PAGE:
Usenet binaries are a type of file that is widely used in the Usenet community. Usenet binaries probably take up close to 99% of the Usenet information out there. A binary file is basically a file containing binary data, random bytes or words, as opposed to a text file, containing only printable characters.
Common classes of binary files are programs in machine language ready to load into memory and execute. The Usenet binaries however are larger files such as images, .exe’s, or multimedia files such as divx and avi. These larger files are broken down into smaller files making up Usenet binaries. The binaries are then broken up into these files by different programs and have to be put back together by the same program that usually breaks them down. For instance, the program WinRAR uses .rar as an extension on its files and the number it assigns to each part is the order, in which they need to be put back together.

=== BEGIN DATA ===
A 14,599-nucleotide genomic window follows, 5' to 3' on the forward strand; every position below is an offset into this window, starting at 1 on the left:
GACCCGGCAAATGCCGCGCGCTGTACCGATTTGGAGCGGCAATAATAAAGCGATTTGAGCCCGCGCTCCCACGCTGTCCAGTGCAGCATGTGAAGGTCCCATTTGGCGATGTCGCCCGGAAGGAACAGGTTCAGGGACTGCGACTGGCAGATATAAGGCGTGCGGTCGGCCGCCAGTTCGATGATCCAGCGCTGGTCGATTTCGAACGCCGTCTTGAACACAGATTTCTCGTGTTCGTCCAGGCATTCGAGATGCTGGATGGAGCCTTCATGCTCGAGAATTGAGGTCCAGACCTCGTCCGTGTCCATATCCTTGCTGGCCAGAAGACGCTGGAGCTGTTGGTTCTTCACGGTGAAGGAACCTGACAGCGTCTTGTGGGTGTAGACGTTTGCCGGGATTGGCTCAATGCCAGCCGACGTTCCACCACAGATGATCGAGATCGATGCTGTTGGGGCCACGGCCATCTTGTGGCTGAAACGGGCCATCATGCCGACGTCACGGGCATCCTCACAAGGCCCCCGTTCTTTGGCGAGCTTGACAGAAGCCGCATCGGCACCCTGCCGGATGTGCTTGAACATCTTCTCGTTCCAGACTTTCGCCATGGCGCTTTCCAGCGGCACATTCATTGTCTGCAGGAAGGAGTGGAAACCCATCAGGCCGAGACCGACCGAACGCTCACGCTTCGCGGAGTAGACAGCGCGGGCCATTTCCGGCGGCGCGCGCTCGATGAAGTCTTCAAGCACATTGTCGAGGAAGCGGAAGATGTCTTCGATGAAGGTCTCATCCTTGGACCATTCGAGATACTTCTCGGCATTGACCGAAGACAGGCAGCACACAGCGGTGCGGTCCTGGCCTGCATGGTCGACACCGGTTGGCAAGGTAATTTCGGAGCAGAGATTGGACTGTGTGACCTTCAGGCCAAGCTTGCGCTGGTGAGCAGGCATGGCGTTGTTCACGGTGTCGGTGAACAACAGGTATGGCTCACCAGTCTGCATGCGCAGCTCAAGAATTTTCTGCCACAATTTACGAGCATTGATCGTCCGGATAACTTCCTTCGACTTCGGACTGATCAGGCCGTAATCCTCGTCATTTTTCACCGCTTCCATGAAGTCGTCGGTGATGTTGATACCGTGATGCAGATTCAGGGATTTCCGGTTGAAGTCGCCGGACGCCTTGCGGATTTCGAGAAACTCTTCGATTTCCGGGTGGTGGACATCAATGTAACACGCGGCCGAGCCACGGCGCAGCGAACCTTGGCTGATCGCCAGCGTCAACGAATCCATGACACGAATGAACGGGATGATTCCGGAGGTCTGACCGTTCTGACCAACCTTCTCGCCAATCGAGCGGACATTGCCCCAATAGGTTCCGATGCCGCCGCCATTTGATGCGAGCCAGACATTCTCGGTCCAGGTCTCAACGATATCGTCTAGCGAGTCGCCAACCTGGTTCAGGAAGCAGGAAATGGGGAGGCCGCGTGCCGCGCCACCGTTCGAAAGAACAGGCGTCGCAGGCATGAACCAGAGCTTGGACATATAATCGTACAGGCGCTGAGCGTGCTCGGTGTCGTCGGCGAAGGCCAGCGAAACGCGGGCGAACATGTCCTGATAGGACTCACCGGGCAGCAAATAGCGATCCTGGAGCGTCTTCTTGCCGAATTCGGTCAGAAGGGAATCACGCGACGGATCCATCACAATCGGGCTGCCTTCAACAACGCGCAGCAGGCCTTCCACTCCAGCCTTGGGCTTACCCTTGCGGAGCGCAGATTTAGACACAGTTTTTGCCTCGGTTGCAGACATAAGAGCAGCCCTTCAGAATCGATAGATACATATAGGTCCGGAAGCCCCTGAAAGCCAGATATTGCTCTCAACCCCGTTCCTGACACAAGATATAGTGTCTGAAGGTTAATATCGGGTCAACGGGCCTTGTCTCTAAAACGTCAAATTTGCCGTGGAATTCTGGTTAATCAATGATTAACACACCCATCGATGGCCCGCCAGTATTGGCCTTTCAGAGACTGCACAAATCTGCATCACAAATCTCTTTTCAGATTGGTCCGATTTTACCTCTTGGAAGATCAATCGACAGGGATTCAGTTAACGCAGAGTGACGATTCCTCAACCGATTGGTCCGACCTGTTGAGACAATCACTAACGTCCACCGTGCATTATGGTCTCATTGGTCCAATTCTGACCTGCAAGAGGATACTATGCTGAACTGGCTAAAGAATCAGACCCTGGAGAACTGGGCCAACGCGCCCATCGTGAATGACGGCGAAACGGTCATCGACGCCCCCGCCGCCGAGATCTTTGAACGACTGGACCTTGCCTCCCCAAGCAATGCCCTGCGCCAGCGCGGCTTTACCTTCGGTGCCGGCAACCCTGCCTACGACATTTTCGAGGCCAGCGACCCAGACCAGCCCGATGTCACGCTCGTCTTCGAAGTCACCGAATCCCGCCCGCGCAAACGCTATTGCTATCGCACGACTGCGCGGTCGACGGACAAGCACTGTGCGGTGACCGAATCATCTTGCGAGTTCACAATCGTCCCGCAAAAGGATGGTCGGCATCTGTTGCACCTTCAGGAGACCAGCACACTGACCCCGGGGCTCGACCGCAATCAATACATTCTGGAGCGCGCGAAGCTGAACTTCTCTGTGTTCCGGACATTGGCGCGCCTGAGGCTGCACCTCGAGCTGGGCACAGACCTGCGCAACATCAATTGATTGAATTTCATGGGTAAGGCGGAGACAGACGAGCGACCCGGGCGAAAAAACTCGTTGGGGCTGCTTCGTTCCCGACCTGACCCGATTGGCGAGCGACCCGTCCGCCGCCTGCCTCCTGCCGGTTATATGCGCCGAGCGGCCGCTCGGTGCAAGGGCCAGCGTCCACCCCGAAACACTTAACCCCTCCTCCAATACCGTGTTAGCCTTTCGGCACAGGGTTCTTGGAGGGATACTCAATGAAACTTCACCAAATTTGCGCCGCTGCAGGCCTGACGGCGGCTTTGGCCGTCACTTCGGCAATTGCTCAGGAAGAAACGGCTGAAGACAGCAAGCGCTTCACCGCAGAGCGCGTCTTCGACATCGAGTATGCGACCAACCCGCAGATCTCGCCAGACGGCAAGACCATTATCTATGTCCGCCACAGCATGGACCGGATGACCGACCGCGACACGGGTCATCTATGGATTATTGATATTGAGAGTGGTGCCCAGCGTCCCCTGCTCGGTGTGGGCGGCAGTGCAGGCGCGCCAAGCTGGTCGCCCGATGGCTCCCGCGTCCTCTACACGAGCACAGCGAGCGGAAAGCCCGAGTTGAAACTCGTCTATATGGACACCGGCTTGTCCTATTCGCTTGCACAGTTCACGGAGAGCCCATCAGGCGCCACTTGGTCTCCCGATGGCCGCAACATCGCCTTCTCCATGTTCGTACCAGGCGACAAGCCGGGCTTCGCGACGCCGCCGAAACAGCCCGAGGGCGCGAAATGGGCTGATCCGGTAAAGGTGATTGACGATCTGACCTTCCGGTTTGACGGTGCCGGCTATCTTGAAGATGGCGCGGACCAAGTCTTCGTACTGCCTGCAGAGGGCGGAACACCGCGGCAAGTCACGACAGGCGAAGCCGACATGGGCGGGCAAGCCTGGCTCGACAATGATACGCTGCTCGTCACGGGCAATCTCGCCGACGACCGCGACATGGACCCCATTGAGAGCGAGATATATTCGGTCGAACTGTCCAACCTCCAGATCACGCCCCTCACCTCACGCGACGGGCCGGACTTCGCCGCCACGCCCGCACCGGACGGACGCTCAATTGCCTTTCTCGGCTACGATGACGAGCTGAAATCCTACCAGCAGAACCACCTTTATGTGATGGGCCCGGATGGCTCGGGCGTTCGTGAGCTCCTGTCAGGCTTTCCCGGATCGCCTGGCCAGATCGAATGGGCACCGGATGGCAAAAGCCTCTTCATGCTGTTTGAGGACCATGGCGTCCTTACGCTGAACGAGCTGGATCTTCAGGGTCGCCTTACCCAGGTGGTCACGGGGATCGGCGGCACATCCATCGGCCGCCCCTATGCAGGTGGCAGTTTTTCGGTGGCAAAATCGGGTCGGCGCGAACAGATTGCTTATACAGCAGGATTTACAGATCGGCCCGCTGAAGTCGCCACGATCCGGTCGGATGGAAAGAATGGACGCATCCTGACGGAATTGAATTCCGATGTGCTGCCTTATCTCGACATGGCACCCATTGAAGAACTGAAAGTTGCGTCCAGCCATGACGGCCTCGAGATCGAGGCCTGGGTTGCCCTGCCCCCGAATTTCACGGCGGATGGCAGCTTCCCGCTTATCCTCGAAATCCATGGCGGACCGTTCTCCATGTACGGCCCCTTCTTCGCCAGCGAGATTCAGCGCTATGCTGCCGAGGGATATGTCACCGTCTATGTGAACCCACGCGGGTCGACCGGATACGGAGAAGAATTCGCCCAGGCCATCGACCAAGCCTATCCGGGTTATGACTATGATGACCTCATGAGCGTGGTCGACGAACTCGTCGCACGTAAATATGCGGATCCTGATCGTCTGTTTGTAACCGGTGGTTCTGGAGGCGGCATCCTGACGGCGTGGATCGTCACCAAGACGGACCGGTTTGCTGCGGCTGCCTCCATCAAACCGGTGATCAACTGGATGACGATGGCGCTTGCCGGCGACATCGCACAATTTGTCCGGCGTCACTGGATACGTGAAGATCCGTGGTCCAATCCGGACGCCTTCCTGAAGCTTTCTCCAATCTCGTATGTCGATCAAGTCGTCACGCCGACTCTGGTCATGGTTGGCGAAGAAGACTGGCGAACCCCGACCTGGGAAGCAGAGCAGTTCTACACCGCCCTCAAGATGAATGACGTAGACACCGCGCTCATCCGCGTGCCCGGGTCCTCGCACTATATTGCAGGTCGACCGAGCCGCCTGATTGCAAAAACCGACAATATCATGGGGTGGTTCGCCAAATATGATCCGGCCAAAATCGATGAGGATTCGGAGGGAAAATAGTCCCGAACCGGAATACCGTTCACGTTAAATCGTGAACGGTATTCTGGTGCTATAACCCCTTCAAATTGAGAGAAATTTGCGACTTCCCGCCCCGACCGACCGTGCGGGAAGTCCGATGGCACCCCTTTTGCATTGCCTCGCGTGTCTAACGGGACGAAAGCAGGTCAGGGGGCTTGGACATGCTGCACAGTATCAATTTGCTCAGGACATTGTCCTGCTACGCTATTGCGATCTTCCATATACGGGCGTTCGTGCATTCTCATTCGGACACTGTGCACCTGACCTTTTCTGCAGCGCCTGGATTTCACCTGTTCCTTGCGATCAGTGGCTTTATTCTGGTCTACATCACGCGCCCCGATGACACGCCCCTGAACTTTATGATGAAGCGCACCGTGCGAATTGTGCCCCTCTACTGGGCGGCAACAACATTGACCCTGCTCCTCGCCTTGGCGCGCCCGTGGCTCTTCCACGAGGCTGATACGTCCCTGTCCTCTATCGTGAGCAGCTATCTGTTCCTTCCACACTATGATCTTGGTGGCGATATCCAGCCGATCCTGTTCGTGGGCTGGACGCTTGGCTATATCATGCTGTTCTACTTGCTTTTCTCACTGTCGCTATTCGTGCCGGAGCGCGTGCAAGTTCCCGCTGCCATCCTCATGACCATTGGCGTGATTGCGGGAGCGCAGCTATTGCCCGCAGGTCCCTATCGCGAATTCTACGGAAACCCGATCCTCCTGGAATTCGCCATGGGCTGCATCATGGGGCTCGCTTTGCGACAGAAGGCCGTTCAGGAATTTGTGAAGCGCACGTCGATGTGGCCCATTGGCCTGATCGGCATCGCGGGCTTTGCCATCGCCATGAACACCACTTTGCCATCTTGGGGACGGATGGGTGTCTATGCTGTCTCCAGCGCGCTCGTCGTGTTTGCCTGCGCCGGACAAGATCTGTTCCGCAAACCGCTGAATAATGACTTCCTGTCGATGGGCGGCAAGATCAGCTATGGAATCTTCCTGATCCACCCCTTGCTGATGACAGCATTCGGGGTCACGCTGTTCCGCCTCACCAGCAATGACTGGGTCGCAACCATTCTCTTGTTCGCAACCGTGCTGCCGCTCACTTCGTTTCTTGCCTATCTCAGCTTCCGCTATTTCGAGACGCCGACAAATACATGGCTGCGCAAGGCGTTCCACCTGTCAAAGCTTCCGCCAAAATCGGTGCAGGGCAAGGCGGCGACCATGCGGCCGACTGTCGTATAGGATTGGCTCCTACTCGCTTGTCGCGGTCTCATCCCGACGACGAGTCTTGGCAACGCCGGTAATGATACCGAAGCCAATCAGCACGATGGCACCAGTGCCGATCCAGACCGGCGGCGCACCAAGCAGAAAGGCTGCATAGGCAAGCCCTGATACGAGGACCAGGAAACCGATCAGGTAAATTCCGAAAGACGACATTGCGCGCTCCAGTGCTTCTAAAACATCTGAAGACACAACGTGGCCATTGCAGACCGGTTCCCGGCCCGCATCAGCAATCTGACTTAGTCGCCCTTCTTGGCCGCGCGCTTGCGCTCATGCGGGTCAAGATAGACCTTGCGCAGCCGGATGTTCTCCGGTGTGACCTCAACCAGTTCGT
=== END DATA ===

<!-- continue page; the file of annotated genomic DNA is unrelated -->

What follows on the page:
Usenet binaries are a very helpful and effective way to transfer large files in the Usenet community. If it weren’t for binaries in Usenet, you would only be able to see text files in newsgroups. The problem with binaries is that if one of the files is missing, it will be hard to combine the files. An extra program that can use par files to replace the missing .rar’s can be used and will usually work for that purpose.